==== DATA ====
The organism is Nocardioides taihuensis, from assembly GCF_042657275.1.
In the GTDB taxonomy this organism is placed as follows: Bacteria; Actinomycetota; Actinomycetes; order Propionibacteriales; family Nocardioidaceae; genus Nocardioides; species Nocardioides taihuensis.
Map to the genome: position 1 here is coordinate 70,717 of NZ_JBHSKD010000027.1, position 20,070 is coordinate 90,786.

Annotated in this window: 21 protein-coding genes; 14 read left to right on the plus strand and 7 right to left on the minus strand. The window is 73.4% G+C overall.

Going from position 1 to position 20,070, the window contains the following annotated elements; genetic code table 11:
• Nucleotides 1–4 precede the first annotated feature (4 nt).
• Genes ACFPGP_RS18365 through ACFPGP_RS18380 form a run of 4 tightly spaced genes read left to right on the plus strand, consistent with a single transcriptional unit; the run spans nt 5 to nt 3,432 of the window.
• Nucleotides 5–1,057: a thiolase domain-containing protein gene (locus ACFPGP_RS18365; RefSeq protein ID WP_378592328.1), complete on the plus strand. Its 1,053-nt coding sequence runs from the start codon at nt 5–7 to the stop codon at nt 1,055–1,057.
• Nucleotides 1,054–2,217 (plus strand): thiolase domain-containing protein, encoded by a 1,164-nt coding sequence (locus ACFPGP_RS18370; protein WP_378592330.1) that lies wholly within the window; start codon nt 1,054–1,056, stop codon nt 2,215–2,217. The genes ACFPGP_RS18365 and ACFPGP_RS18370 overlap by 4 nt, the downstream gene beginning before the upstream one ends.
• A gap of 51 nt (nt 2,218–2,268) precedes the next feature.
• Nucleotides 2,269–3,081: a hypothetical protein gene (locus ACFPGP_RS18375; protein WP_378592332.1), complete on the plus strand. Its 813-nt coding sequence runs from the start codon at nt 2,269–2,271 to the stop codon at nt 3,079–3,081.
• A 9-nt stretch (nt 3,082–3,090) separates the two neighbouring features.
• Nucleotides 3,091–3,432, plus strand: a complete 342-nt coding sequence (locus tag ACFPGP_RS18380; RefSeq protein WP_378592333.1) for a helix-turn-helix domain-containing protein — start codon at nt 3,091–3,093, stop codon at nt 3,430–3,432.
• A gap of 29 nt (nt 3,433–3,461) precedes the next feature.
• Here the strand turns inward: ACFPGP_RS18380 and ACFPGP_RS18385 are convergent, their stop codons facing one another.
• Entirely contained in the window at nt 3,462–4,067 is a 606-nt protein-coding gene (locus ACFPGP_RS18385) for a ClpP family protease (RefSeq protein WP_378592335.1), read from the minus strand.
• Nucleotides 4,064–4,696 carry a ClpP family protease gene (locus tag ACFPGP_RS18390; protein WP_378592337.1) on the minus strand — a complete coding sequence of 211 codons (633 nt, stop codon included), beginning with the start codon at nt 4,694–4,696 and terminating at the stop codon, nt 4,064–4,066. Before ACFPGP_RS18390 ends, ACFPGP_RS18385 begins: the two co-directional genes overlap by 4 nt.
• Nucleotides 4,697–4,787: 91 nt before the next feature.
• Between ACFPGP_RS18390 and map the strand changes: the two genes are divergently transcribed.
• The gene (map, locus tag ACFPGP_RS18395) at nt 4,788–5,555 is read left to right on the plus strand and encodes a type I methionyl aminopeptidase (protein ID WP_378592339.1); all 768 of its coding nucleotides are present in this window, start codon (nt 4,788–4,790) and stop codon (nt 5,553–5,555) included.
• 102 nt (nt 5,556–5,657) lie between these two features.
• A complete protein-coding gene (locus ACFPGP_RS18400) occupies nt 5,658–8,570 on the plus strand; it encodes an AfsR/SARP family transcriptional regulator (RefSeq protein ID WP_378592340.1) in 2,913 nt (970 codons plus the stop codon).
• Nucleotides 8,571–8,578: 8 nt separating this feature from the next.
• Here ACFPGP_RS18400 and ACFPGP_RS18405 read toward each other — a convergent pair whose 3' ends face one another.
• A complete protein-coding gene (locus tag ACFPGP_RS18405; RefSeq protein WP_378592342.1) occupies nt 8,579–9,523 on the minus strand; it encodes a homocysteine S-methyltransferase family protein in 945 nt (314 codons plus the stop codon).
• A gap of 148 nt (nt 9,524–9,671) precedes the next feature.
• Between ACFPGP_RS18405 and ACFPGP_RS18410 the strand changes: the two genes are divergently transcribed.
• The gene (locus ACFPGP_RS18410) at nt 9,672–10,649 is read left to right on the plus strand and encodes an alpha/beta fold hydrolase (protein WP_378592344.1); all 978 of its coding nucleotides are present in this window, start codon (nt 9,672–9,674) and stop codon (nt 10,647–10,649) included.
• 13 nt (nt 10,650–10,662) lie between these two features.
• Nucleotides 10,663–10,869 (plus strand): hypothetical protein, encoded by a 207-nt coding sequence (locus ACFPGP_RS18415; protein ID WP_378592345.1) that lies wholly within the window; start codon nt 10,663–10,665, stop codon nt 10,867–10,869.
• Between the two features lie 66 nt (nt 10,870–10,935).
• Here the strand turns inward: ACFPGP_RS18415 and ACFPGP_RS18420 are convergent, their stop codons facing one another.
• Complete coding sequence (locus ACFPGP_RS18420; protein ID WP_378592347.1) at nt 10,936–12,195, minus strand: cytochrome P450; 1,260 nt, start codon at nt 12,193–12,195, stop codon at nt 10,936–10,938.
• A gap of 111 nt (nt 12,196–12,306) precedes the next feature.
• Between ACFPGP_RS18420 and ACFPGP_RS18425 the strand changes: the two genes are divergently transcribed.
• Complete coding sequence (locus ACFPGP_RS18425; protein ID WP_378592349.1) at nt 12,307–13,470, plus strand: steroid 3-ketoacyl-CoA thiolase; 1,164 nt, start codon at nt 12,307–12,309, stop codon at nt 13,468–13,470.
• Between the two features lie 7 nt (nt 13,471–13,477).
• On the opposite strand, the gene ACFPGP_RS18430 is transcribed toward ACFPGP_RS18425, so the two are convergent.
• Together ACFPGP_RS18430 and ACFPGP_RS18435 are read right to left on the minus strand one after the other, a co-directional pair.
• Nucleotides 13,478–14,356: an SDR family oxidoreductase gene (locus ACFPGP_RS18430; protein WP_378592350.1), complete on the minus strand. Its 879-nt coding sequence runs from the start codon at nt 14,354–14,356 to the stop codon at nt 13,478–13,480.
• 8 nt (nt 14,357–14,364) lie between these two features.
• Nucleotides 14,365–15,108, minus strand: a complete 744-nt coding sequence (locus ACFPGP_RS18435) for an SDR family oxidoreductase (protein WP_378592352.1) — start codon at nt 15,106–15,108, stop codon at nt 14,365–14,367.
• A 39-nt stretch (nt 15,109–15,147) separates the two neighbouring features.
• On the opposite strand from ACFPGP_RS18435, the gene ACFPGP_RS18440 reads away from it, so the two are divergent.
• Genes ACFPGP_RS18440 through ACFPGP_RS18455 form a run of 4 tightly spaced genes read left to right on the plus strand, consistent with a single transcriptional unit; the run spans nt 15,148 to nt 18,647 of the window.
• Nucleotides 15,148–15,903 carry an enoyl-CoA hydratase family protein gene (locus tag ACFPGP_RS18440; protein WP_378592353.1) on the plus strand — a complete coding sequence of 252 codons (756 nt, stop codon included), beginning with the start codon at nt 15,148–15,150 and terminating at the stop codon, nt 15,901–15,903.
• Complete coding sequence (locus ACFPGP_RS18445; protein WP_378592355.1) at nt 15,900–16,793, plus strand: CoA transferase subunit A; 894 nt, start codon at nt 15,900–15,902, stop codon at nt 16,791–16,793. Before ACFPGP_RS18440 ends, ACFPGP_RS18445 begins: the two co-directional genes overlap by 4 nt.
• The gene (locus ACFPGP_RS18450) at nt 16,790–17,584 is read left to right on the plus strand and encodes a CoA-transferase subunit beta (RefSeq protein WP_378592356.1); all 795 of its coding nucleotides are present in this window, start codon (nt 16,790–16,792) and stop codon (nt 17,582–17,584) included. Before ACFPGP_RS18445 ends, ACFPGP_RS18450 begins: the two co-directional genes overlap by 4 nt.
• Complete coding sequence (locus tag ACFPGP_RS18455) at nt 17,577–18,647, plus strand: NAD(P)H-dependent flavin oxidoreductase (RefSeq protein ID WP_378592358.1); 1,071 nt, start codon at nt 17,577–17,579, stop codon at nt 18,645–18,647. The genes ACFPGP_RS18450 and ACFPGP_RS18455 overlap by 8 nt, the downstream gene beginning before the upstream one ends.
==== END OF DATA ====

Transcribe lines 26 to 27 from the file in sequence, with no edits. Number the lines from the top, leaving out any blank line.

• A gap of 148 nt (nt 9,524–9,671) precedes the next feature.
• Between ACFPGP_RS18405 and ACFPGP_RS18410 the strand changes: the two genes are divergently transcribed.